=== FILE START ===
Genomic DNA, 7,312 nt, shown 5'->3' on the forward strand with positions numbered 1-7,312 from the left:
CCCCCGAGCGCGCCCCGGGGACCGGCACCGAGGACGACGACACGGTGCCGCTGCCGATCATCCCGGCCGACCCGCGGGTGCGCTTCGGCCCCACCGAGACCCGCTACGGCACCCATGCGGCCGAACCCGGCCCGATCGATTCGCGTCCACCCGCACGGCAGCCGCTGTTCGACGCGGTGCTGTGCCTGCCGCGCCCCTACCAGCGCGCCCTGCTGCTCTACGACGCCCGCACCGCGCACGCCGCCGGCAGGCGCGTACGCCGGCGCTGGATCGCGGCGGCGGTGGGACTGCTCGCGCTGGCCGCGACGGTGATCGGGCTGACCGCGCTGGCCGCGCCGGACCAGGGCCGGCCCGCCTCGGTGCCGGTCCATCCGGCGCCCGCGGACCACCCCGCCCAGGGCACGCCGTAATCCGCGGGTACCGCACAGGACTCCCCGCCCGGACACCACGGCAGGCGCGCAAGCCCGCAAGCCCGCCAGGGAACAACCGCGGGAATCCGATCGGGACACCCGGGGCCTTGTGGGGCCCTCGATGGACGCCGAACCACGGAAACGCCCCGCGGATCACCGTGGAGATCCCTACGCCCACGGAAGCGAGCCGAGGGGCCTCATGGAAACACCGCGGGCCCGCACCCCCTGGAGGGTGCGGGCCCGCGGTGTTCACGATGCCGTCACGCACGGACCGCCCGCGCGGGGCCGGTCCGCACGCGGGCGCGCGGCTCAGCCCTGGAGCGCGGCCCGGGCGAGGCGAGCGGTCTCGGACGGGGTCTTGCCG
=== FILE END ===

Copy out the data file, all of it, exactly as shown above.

Genomic DNA, 7,312 nt, shown 5'->3' on the forward strand with positions numbered 1-7,312 from the left:
CCCCCGAGCGCGCCCCGGGGACCGGCACCGAGGACGACGACACGGTGCCGCTGCCGATCATCCCGGCCGACCCGCGGGTGCGCTTCGGCCCCACCGAGACCCGCTACGGCACCCATGCGGCCGAACCCGGCCCGATCGATTCGCGTCCACCCGCACGGCAGCCGCTGTTCGACGCGGTGCTGTGCCTGCCGCGCCCCTACCAGCGCGCCCTGCTGCTCTACGACGCCCGCACCGCGCACGCCGCCGGCAGGCGCGTACGCCGGCGCTGGATCGCGGCGGCGGTGGGACTGCTCGCGCTGGCCGCGACGGTGATCGGGCTGACCGCGCTGGCCGCGCCGGACCAGGGCCGGCCCGCCTCGGTGCCGGTCCATCCGGCGCCCGCGGACCACCCCGCCCAGGGCACGCCGTAATCCGCGGGTACCGCACAGGACTCCCCGCCCGGACACCACGGCAGGCGCGCAAGCCCGCAAGCCCGCCAGGGAACAACCGCGGGAATCCGATCGGGACACCCGGGGCCTTGTGGGGCCCTCGATGGACGCCGAACCACGGAAACGCCCCGCGGATCACCGTGGAGATCCCTACGCCCACGGAAGCGAGCCGAGGGGCCTCATGGAAACACCGCGGGCCCGCACCCCCTGGAGGGTGCGGGCCCGCGGTGTTCACGATGCCGTCACGCACGGACCGCCCGCGCGGGGCCGGTCCGCACGCGGGCGCGCGGCTCAGCCCTGGAGCGCGGCCCGGGCGAGGCGAGCGGTCTCGGACGGGGTCTTGCCG